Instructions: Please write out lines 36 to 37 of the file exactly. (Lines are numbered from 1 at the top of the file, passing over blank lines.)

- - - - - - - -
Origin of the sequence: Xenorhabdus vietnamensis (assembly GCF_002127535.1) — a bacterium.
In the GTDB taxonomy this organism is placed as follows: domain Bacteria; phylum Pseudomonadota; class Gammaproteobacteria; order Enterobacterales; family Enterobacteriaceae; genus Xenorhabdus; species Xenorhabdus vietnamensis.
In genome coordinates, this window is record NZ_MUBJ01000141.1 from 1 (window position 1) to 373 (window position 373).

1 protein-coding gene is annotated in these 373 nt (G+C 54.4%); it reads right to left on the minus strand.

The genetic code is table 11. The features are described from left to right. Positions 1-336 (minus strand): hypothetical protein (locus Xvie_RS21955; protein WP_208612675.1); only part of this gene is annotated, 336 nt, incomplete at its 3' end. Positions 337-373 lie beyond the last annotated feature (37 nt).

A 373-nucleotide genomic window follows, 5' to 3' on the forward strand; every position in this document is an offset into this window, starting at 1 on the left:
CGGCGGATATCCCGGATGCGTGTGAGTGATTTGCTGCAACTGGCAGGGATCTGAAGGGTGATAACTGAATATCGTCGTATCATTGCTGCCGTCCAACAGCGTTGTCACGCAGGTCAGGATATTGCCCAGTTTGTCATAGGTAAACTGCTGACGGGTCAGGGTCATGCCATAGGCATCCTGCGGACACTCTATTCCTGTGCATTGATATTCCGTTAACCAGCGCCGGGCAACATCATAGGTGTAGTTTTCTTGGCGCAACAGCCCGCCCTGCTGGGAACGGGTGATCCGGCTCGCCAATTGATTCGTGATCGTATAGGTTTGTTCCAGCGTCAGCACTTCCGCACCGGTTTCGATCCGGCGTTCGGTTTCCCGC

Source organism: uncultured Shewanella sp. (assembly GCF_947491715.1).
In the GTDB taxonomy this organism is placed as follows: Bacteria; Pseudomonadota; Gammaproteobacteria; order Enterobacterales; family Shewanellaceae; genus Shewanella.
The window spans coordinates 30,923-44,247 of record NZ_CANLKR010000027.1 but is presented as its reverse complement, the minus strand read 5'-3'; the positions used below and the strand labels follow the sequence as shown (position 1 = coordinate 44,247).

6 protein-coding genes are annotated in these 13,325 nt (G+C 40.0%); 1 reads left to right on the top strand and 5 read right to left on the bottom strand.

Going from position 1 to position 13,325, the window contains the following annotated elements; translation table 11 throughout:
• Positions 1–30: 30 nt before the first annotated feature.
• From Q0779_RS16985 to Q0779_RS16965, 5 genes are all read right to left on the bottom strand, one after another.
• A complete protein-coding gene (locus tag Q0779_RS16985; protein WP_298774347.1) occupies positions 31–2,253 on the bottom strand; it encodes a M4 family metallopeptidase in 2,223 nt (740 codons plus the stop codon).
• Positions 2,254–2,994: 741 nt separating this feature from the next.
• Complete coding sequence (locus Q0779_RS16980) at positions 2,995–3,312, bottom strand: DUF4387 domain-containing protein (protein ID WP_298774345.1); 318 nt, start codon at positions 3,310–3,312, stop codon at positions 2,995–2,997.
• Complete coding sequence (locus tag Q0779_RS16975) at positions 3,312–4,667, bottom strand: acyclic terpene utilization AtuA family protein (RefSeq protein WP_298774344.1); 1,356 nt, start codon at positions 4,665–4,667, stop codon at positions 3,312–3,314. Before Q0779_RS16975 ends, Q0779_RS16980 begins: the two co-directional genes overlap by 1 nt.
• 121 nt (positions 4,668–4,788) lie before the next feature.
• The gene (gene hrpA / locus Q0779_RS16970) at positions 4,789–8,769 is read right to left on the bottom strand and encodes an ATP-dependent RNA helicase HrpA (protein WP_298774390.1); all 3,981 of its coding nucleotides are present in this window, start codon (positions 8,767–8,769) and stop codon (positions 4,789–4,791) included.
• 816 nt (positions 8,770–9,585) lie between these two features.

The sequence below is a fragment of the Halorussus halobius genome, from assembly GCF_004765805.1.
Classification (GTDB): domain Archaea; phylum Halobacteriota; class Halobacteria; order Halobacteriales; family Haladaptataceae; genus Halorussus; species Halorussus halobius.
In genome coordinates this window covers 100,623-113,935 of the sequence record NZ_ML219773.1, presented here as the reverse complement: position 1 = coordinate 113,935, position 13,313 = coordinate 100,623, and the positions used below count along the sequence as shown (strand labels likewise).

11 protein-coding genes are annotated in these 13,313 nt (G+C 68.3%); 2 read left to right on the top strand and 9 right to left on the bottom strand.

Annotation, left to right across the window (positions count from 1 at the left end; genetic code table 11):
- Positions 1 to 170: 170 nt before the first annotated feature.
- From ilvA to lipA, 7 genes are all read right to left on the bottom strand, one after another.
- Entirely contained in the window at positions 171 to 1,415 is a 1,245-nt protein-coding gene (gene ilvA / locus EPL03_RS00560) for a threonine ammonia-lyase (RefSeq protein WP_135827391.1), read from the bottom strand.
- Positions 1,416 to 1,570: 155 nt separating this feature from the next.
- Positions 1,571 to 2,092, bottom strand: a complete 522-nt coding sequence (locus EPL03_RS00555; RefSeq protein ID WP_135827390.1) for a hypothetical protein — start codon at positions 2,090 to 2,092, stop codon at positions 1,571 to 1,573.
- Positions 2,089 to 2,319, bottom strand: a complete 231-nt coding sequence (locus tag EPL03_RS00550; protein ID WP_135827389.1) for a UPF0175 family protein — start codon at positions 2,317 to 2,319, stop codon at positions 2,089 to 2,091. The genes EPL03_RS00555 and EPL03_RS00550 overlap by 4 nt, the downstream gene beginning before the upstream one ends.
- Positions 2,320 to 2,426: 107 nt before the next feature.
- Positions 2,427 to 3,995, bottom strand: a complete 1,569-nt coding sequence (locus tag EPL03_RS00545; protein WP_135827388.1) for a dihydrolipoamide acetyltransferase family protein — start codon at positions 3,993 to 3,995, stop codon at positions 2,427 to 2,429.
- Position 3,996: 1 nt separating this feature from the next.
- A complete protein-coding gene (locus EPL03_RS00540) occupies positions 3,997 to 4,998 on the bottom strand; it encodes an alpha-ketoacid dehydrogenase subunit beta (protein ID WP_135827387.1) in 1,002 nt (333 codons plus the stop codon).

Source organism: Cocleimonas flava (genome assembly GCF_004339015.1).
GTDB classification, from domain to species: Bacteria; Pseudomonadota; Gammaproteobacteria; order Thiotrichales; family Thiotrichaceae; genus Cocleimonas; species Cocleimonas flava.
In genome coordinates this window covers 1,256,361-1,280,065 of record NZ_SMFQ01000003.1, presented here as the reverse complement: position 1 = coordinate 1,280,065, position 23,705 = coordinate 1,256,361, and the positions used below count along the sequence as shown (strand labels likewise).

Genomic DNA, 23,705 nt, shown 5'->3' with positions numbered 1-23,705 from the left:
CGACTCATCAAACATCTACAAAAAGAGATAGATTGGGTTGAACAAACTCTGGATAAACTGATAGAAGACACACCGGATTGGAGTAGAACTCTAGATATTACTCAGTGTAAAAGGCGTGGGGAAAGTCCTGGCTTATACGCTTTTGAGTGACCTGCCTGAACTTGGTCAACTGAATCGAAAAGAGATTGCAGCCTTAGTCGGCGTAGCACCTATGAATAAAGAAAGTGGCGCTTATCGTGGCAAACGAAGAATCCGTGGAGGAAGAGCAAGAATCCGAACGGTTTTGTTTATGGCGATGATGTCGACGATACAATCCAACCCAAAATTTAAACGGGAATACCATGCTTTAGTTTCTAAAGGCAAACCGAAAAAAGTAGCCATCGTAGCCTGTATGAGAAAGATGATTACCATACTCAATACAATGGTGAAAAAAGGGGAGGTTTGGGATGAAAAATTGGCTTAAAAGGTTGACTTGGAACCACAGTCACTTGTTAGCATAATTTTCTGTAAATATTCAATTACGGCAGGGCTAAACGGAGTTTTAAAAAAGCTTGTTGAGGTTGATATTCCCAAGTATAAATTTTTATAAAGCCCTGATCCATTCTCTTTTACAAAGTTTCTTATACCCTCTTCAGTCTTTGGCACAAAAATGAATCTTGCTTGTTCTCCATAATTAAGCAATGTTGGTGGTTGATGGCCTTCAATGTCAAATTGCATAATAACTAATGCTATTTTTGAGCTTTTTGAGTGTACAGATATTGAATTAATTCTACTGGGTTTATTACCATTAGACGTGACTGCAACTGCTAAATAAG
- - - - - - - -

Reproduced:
- A complete protein-coding gene (locus EPL03_RS00540) occupies positions 3,997 to 4,998 on the bottom strand; it encodes an alpha-ketoacid dehydrogenase subunit beta (protein ID WP_135827387.1) in 1,002 nt (333 codons plus the stop codon).

Source organism: Cocleimonas flava (genome assembly GCF_004339015.1).